The Surgical Treatment of Migraine Headaches
Surgery for migraine headaches was first discovered by Cleveland plastic surgeon Bahman Guyuron, MD, who noticed that patients were reporting migraine relief after undergoing cosmetic browlift surgery. Research later showed that release of the supraorbital nerve, which is commonly done during browlift surgery, was the reason for this improvement.
We now know of several nerves around the skull that could be contributing to migraine headaches. The most common nerves involved are the greater occipital and the supraorbital nerves, but other nerves could be involved, including the lesser occipital, the zygomaticotemproal, and the auricultemporal nerves.
Surgical decompression of the peripheral sensory nerves around the skull can have a beneficial effect on the frequency, severity and duration of migraine headaches. In addition, many patients report a significantly reduced medication use. Surgery is either an outpatient procedure, or the patients spend one night in the hospital.
What causes the nerve compression?
The nerve could be compressed by muscle, bone, blood vessels, ligaments or scar tissue. For example, the supraorbital nerve is commonly compressed by the corrugator muscle located under the eyebrow. This can cause headaches around the eyes and in the forehead. The greater occipital nerve located on the back of the neck has six different compression points, including the semispinalis muscle, the trapezius muscle, and the occipital artery.
Who is a candidate for migraine surgery?
Several other factors are considered, including the efficacy (or failure) of medical treatment, side effects of medications and the severity of the migraines. Patients with a favorable response to Botox® or local anesthetic injections are generally good candidates for migraine surgery.
A typical pre-operative appointment lasts 45 minutes. The aim of this visit is to identify which nerve or nerves trigger the migraine headaches. This will include a thorough history and possible injection of Botox® or local anesthetics at different sites. The surgeon will review the patient’s “migraine diary” or ask the patient to start recording the intensity and duration of the migraines.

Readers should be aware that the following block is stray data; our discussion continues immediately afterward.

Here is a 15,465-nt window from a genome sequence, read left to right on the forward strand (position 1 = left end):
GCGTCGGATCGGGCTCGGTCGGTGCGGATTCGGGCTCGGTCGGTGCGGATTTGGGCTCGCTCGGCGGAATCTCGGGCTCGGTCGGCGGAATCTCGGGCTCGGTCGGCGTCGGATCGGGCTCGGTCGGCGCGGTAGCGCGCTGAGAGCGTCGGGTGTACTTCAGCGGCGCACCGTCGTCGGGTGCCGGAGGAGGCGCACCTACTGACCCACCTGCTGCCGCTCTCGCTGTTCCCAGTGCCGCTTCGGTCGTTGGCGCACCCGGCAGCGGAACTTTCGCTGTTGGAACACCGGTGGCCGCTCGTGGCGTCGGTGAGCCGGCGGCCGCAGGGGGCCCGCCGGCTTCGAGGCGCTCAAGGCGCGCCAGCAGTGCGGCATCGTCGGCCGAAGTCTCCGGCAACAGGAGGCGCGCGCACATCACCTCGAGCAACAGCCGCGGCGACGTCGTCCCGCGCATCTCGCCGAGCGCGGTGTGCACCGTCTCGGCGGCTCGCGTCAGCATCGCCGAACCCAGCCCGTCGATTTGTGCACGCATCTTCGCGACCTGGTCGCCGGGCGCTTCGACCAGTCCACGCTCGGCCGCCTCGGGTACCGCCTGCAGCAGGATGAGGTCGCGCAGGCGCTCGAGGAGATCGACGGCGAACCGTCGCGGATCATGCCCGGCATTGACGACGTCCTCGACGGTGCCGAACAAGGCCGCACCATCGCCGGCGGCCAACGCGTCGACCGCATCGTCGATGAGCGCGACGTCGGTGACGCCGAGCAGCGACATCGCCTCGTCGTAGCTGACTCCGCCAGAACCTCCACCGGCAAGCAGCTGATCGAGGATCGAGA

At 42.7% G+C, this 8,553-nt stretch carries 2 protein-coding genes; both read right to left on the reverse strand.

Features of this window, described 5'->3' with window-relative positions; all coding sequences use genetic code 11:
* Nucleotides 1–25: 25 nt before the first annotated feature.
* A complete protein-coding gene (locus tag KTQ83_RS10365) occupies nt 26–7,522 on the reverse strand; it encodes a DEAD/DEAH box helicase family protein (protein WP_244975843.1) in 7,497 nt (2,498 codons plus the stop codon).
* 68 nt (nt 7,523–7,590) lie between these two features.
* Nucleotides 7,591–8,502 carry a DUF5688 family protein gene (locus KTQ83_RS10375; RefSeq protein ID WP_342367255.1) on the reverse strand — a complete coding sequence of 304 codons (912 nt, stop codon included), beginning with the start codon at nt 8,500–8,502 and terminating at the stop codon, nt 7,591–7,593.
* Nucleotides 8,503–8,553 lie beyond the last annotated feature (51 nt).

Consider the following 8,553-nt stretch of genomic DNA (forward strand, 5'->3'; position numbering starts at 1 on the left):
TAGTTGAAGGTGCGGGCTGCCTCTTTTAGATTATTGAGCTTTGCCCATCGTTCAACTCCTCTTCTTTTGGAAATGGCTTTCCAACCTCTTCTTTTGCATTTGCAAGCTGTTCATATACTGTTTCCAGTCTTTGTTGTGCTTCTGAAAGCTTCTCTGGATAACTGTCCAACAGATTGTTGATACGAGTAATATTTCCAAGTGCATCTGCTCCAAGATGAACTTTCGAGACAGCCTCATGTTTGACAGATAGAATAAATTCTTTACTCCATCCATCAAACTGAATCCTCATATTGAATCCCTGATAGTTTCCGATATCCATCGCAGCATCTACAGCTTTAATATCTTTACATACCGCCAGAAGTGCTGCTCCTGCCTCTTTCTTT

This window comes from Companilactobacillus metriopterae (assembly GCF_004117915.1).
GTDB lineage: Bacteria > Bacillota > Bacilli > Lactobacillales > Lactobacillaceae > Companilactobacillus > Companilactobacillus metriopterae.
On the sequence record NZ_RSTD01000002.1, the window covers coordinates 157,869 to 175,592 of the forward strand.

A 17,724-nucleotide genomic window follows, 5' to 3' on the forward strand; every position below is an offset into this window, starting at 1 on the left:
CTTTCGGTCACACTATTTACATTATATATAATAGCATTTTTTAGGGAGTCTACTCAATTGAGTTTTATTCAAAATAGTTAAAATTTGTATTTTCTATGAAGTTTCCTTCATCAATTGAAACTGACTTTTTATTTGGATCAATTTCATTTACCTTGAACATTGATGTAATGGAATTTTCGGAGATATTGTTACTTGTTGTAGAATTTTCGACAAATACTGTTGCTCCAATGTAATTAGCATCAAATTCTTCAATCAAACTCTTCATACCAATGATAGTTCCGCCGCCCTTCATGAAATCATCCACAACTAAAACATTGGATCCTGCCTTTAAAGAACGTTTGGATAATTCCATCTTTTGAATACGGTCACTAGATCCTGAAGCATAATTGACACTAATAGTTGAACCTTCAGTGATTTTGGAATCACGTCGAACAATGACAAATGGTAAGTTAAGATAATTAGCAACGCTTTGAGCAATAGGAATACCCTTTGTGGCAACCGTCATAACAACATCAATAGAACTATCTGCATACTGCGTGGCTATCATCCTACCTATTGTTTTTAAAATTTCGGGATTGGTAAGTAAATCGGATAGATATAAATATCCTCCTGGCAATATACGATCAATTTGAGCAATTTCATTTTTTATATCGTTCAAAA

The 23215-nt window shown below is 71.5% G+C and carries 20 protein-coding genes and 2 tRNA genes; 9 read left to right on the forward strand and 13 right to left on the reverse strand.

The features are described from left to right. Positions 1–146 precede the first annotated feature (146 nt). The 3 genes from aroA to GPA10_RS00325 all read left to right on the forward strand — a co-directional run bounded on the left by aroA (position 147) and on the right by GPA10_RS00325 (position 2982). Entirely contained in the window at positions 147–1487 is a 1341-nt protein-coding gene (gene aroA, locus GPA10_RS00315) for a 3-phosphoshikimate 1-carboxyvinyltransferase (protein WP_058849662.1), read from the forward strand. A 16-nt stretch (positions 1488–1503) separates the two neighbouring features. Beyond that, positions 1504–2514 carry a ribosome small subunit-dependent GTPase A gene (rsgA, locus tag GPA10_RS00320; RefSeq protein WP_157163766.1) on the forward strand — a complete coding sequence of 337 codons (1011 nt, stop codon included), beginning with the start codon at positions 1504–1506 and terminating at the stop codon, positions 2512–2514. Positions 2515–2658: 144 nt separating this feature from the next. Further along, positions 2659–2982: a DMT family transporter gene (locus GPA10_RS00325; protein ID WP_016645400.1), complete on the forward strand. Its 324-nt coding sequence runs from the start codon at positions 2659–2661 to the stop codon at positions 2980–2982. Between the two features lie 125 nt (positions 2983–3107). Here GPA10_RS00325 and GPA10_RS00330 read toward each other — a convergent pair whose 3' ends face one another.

What are the side effects of surgery?
Most complications are temporary, and will vary according to the specific surgery. These include hyposthesia and numbness in the forehead and scalp, failure of the surgery to help the pain, neck pain and stiffness and wound healing problems. Treatment of migraines around the eye might actually improve the appearance of the forehead by decreasing wrinkles and correcting sagging eyebrows. Most of the incisions are well hidden, either in the scalp or in the upper eyelid.
How long is the recovery?
Slight bruising and swelling may occur, and typically resolves within two weeks. Most patients are able to return to their usual activities in the same time frame. Depending on the specific nerves targeted by surgery, patients might be asked to avoid strenuous exercise for up to three weeks.
What is the surgery’s success rate?
Most studies have shown success rates above 70 percent. Based on the patient’s specific clinical presentation, we might quote him / her a higher or lower success rate. When successful, patients report an improvement in migraine frequency, duration, intensity and in health-related quality-of-life.
Follow up care
Patients are typically seen at 1 week, 1 month and 6 months after surgery. At 1-2 months after surgery, patients can resume care with their primary care provider. After that time, many patients experience a significant reduction in pain, and their migraines are much more manageable. Some patients may come off medication completely.
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